Student Activists Push For Repeal Of University Vaccine Mandate

More than three years after the initial outbreak of COVID-19 and amid ample evidence that vaccination does not prevent infections, a group of students are applying pressure on the University of Maine System to repeal its current vaccine requirement.

The protesters, in association with the libertarian group Young Americans for Liberty, spoke out after UMS Chancellor Dannel Malloy indicated that he would not take the same action as the state’s community college counterpart.

The Maine Community College System recently announced the end of its vaccine mandate. In a unanimous decision last month, its board of trustees approved a measure that affirmed: “Effective immediately, students at MCCS owned or controlled indoor spaces no longer require proof of vaccination against COVID-19 as a condition of enrollment and attendance in on-campus activities.”

YAL Director of Student Rights J.P. Kirby opined that the UMS should follow suit.

“They need to know that people are watching and people know when they are making excuses in the year 2023 about removing a mandate that never should have been instituted in the first place,” he declared.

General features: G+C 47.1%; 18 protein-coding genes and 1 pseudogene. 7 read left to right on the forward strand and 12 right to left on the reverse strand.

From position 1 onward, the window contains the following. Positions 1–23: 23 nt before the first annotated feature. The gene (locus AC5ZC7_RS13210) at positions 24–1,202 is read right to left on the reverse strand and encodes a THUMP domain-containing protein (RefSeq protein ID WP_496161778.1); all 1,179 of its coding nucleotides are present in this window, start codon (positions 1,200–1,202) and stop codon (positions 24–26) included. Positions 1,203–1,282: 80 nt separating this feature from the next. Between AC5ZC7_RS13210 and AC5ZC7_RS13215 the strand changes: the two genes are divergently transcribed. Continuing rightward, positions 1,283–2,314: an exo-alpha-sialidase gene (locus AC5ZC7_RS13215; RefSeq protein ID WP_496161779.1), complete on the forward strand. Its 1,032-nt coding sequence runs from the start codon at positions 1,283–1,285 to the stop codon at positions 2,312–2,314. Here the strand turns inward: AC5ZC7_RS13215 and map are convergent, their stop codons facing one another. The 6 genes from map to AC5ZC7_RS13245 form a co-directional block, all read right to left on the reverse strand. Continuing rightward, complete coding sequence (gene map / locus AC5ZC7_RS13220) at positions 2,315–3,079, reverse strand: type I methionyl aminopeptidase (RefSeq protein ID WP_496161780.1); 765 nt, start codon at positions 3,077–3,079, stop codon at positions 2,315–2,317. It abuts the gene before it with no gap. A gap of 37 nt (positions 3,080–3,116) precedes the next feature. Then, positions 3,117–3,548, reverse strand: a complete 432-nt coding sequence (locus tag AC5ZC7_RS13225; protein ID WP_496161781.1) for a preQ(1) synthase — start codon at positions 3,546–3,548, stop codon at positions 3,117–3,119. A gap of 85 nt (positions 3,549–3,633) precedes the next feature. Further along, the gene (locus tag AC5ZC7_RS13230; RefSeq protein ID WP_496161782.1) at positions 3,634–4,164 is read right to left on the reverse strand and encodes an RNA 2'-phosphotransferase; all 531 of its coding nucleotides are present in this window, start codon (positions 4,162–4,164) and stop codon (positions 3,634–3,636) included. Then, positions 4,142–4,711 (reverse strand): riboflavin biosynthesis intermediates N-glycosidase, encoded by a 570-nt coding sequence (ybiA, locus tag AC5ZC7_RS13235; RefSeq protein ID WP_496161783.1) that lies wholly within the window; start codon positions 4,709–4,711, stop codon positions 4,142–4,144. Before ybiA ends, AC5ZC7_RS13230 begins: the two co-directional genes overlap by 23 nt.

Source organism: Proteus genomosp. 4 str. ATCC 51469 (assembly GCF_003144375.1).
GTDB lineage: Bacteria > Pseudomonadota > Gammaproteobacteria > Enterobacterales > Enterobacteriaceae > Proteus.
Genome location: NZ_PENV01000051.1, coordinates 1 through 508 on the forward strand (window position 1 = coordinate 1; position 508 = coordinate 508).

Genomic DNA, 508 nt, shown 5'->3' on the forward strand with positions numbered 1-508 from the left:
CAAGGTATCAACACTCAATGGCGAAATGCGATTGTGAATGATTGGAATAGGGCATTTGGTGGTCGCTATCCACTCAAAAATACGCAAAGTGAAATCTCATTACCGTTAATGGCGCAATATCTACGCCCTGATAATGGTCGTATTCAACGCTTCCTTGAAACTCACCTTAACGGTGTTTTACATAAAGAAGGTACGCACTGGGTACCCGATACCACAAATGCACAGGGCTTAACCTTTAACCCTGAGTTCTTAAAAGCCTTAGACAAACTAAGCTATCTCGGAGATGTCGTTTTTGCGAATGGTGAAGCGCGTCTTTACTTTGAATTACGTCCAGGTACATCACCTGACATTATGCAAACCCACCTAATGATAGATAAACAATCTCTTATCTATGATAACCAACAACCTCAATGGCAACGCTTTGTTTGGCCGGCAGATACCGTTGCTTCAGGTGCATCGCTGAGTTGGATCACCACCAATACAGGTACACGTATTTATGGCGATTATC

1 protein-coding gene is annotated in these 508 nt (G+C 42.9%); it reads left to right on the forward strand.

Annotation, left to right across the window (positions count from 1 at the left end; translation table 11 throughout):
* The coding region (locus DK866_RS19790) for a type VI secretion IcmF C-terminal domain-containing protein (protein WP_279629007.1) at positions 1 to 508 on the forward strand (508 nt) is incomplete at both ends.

As it stands, students and staff at all seven of the university system’s schools are required to prove they have been fully vaccinated — with limited exceptions — and are “strongly” encouraged to receive booster shots.

“We want the school to know that they cannot deny the rights of students like this without people knowing,” Kirby said of the protest’s mission.

Reports indicate a number of GOP state legislators have also joined the effort by sending a letter to the UMS calling for it to follow the lead of the MCCS and drop its mandate.

Malloy noted that the UMS “will be watching our partners at the Community College System as they make these changes in their vaccination policies, but at this point we are not prepared to change ours.”

The former Democratic governor claimed that keeping the mandate in place is a way to honor “a promise to our students, faculty and staff that we would keep them safe through vaccination protocols,” explaining that the requirements will stay in place until the Food and Drug Administration and Centers for Disease Control and Prevention make changes to their respective guidelines.